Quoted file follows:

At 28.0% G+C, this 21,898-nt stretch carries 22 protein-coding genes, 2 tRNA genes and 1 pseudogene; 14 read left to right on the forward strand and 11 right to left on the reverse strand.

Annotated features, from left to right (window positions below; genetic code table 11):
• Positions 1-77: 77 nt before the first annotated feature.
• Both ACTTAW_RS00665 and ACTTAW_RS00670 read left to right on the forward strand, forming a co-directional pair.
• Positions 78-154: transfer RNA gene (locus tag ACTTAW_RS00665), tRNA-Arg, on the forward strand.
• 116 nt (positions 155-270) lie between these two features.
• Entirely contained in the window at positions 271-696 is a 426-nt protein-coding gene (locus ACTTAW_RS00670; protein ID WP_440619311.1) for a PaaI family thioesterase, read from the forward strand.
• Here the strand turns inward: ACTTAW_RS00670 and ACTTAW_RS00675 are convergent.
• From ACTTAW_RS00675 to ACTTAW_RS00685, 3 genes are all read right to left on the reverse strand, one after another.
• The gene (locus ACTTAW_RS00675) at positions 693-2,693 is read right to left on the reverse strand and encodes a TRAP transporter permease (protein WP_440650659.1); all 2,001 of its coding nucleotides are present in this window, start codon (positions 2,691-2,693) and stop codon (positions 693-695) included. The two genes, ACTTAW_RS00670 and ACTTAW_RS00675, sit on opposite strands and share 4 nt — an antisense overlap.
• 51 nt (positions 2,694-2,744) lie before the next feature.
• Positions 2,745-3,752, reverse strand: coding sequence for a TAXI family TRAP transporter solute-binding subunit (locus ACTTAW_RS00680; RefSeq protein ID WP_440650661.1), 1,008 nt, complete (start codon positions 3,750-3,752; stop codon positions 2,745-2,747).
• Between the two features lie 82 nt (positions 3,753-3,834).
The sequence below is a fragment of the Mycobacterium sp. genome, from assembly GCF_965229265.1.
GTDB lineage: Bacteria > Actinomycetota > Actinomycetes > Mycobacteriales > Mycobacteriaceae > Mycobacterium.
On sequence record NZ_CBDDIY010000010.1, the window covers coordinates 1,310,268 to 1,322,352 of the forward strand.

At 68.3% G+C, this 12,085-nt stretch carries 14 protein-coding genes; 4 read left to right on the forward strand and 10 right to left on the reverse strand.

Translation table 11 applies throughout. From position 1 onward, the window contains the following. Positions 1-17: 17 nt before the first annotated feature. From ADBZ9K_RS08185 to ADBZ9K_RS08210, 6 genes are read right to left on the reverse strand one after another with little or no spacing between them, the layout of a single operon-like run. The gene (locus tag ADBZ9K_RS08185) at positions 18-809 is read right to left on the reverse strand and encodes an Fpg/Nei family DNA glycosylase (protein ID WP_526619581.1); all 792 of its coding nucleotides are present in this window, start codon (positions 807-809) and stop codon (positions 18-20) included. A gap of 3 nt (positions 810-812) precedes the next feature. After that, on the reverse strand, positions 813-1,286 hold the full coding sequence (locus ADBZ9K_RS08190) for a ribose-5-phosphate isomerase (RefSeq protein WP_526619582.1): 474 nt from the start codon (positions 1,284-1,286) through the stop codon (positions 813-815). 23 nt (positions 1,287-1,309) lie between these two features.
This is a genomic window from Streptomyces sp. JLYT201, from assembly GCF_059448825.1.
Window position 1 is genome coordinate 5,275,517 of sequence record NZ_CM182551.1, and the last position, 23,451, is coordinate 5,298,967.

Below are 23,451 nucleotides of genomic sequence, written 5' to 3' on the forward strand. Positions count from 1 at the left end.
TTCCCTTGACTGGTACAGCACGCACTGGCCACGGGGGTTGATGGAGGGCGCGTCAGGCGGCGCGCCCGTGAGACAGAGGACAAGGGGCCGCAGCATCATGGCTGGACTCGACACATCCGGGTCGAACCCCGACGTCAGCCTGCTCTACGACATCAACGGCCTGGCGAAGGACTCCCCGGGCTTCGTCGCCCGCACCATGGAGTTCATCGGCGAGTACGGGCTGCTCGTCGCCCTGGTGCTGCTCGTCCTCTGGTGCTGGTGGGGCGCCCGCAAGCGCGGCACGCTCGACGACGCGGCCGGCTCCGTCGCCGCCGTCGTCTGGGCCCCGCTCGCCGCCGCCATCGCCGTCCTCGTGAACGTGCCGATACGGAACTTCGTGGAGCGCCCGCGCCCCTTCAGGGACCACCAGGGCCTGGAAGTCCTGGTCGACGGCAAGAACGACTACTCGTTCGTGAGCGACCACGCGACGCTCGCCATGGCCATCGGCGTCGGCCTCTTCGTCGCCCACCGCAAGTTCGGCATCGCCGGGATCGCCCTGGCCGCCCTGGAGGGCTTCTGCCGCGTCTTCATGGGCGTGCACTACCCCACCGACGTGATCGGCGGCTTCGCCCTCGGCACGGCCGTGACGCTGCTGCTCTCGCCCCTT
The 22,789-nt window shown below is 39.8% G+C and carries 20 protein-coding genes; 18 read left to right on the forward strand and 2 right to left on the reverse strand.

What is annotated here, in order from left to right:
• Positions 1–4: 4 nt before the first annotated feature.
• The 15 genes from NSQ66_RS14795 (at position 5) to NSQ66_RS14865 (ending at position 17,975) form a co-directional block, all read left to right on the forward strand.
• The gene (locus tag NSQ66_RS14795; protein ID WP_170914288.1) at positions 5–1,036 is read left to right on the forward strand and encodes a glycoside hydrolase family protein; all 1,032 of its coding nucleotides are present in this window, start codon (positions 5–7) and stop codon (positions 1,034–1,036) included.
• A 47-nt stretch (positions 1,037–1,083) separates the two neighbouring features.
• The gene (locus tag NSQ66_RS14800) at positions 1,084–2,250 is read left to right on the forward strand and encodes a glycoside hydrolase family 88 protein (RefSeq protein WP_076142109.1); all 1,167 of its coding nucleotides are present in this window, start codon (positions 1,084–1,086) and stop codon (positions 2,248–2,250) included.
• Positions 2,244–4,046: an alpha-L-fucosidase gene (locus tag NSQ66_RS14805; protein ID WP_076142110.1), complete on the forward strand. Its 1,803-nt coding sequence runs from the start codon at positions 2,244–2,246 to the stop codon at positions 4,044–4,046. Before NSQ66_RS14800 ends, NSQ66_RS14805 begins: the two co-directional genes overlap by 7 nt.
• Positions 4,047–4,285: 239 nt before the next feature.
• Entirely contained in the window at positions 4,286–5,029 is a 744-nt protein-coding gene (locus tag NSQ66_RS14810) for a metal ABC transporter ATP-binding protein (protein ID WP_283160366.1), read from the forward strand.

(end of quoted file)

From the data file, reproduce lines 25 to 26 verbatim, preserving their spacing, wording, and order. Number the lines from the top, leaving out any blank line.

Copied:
• Positions 1–4: 4 nt before the first annotated feature.
• The 15 genes from NSQ66_RS14795 (at position 5) to NSQ66_RS14865 (ending at position 17,975) form a co-directional block, all read left to right on the forward strand.